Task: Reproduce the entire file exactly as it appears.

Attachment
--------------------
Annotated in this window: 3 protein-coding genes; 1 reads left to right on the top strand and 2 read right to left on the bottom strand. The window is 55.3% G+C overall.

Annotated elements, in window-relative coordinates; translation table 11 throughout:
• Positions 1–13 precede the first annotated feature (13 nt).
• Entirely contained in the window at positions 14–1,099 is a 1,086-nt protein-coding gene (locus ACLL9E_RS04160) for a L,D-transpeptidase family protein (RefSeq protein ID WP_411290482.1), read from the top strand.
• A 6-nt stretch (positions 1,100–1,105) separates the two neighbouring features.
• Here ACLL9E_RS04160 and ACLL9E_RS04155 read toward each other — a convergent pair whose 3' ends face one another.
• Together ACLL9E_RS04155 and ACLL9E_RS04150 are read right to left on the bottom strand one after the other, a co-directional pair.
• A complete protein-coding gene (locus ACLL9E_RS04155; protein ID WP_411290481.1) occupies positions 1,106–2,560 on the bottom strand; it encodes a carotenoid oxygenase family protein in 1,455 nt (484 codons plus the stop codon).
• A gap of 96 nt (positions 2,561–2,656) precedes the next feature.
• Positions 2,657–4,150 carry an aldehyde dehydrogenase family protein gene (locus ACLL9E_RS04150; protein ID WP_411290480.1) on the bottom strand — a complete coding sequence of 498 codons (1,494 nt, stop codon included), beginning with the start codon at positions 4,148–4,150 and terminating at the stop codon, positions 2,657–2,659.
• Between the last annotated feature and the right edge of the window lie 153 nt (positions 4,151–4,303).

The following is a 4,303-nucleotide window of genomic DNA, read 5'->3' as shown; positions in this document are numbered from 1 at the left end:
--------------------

Annotated in this window: 3 protein-coding genes; 1 reads left to right on the top strand and 2 read right to left on the bottom strand. The window is 55.3% G+C overall.

Annotated elements, in window-relative coordinates; translation table 11 throughout:
• Positions 1–13 precede the first annotated feature (13 nt).
• Entirely contained in the window at positions 14–1,099 is a 1,086-nt protein-coding gene (locus ACLL9E_RS04160) for a L,D-transpeptidase family protein (RefSeq protein ID WP_411290482.1), read from the top strand.
• A 6-nt stretch (positions 1,100–1,105) separates the two neighbouring features.
• Here ACLL9E_RS04160 and ACLL9E_RS04155 read toward each other — a convergent pair whose 3' ends face one another.
• Together ACLL9E_RS04155 and ACLL9E_RS04150 are read right to left on the bottom strand one after the other, a co-directional pair.
• A complete protein-coding gene (locus ACLL9E_RS04155; protein ID WP_411290481.1) occupies positions 1,106–2,560 on the bottom strand; it encodes a carotenoid oxygenase family protein in 1,455 nt (484 codons plus the stop codon).
• A gap of 96 nt (positions 2,561–2,656) precedes the next feature.
• Positions 2,657–4,150 carry an aldehyde dehydrogenase family protein gene (locus ACLL9E_RS04150; protein ID WP_411290480.1) on the bottom strand — a complete coding sequence of 498 codons (1,494 nt, stop codon included), beginning with the start codon at positions 4,148–4,150 and terminating at the stop codon, positions 2,657–2,659.
• Between the last annotated feature and the right edge of the window lie 153 nt (positions 4,151–4,303).

The following is a 4,303-nucleotide window of genomic DNA, read 5'->3' as shown; positions in this document are numbered from 1 at the left end: